Welcome back to the 255! As we quickly approach the end of the semester, we would like to remind our students to take time for themselves to get through the challenging and stressful final stretch of the Fall term. This week would we are highlighting a college wide program launching in Spring 2021. 2020 marks the centennial of the ratification of the 19th amendment to the U.S. Constitution. In commemoration and honor of the women whose work led to the amendment’s ratification and those who continue to struggle for its decolonization, the Politics & Human Rights and International Studies Departments are collaborating with departments across the college to create the “Sojourner Truth Suffrage Academy”!
The Suffrage Academy is an interdisciplinary curriculum across all of MMC’s Divisions such as Art, Dance, Business, Communications, and History. All Divisions are hosting courses for the Suffrage Academy that directly or indirectly discuss the history of suffrage. In recognition of the contested history of suffrage, the program is dedicated to Sojourner Truth, an abolitionist and women’s rights activist, who embodied both that passionate dedication to the cause and that critical spirit that seeks to make it deeper and more just. In order to further promote the program, we reached out to one of its primary coordinators, Erin O’Connor, to learn more about the Suffrage Academy and how students can participate.
- What is suffrage and why does it warrant this type of ongoing interdisciplinary scholarship?
Suffrage is the right to vote, straightforwardly. In terms of how it warrants ongoing academy inquiry, I believe it does because the sphere that we enfranchise as the rights to vote is in need of ever expanding. The inclusion can never be exhausted. The inquiry into suffrage stands today in that regard. Specifically, I think of the recent scholarships of the intersection of racial justice and climate. For example, I am teaching a class on Trans-Species Suffrage that is an inquiry into multi-species democracy. What would it look like if a tree had the right to vote? How does that sit in relation to the contested history of suffrage?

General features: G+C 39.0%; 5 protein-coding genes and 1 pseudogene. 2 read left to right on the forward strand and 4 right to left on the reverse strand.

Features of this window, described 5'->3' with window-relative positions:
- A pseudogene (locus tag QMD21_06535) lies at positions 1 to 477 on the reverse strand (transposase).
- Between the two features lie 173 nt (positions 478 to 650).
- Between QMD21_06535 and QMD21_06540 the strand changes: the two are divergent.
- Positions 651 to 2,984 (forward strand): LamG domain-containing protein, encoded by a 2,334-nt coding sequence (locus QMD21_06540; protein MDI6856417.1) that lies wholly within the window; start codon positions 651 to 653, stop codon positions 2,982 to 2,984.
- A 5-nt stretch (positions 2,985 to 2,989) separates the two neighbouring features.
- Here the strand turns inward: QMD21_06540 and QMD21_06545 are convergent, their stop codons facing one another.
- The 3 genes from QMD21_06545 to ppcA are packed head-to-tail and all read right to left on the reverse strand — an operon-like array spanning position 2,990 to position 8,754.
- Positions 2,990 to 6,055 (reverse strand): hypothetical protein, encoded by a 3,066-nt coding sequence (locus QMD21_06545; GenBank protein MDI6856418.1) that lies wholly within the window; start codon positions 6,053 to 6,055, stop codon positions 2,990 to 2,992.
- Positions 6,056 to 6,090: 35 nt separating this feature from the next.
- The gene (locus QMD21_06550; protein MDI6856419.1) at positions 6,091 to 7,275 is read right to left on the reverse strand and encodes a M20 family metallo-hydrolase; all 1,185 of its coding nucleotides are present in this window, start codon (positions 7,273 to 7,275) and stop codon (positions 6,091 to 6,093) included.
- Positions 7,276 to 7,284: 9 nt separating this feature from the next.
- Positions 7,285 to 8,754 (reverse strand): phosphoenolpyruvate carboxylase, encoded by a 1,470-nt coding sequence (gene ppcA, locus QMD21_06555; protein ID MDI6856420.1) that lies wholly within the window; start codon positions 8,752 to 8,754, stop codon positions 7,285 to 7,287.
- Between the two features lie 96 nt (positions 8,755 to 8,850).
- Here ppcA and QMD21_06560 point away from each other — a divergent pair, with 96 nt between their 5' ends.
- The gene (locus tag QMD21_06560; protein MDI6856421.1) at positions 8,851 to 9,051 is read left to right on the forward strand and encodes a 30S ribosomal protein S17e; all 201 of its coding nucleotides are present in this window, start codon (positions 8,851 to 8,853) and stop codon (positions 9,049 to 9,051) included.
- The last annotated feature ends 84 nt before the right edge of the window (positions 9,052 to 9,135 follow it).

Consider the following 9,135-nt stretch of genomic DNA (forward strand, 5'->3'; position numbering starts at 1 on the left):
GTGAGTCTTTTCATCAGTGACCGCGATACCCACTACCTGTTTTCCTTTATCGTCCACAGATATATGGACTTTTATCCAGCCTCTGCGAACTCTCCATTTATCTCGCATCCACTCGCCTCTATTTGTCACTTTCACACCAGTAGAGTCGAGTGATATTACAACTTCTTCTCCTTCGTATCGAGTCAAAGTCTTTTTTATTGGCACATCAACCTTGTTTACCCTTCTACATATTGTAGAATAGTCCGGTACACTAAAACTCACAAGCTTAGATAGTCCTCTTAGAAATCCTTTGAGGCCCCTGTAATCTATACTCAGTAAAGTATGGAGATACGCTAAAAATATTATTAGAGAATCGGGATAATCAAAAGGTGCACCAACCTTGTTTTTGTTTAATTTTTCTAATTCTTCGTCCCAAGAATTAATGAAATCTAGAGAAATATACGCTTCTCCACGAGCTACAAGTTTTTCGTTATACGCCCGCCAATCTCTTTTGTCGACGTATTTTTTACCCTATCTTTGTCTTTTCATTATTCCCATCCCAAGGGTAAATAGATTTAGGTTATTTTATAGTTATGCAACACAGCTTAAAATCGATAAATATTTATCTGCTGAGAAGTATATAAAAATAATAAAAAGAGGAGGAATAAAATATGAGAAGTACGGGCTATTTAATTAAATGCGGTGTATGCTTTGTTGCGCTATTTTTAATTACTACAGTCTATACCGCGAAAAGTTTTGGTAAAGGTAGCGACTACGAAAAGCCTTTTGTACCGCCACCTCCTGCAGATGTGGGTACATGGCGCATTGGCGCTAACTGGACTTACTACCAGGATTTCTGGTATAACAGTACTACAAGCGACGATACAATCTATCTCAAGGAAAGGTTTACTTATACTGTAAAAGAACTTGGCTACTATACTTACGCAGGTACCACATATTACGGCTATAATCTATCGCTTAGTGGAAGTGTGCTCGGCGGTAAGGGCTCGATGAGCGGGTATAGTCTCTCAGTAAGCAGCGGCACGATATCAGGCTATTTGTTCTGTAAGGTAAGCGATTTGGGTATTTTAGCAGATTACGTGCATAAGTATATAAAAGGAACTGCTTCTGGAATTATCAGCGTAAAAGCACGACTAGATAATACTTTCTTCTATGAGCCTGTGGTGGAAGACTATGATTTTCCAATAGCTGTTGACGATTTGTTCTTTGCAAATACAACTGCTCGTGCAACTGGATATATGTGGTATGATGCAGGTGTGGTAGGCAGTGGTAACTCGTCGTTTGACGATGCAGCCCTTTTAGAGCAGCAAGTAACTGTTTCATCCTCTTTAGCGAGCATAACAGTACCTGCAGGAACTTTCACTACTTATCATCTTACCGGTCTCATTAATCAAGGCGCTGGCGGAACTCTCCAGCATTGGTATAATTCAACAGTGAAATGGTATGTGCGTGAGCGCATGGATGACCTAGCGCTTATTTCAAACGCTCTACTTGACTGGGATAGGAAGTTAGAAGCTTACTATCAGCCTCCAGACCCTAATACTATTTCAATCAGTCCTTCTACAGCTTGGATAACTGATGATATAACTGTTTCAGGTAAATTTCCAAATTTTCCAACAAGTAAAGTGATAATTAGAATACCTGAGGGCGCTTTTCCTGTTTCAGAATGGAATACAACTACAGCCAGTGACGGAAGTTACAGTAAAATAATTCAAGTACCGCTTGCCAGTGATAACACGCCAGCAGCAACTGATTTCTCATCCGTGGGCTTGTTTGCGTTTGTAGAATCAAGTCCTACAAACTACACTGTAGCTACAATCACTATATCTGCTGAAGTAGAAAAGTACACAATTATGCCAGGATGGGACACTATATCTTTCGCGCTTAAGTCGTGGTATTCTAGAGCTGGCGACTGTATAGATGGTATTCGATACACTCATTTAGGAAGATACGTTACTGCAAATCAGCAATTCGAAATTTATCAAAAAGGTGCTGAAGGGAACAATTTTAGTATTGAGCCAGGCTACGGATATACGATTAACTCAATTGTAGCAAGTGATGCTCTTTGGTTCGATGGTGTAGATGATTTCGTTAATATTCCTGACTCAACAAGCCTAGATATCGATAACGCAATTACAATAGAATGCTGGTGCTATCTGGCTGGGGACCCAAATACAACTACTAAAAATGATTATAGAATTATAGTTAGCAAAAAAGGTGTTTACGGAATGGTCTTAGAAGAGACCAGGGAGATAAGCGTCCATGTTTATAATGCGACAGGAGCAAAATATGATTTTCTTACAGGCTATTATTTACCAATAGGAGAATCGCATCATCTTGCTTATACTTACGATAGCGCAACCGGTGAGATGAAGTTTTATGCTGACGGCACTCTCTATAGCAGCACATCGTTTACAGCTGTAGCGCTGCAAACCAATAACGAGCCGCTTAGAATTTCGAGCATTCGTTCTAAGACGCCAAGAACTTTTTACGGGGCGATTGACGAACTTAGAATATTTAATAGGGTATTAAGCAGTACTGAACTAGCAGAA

2. What is the Sojourner Truth’s Suffrage Academy?
The Suffrage Academy is an interdisciplinary initiative to bring multiple perspectives of the ongoing history of suffrage. That includes courses from across the college in arts, business, communications, international studies, politics and human rights, dance, other fields. I have solicited faculty and asked division chairs to recommend faculty whose courses might be relevant to the issue of voting rights. For example, COMM 363 Black Female Sexuality in Film with Professor Cyrille Phipps, she is not going to do a normative inquiry into suffrage but rather taking a few weeks to look at how do representations of black women in film inform or have they informed suffrage debates. Do they inform how people think of black women’s’ voting rights? Similarly, other examples are Erin Greenwell’s course Video Field Production and Elisabeth Motley’s course Dance Composition II. Both of these courses are very hands on and look at technique and how can we use technique to speak to the topic of suffrage and critique the history of suffrage. There are 15 classes in the Academy. Some of them are immersive and discuss suffrage throughout the entirety of the course and others are labeled connection courses that discus suffrage in an assignment or a few weeks throughout the semester. On the one hand the Suffrage Academy is the interdisciplinary curriculum itself. On the other hand, these courses will be placeholders for our speaker series. The Suffrage Academy is not actually made up but what was already existing in our speaker series. It just needed a name. All of these professors are already talking about social justice and women’s rights in their courses, so it was just natural for us to come together and give it a name. This history is so contested. This program is not seeking a normative dialogue around women’s rights but rather is going to allow us all to learn and grow together.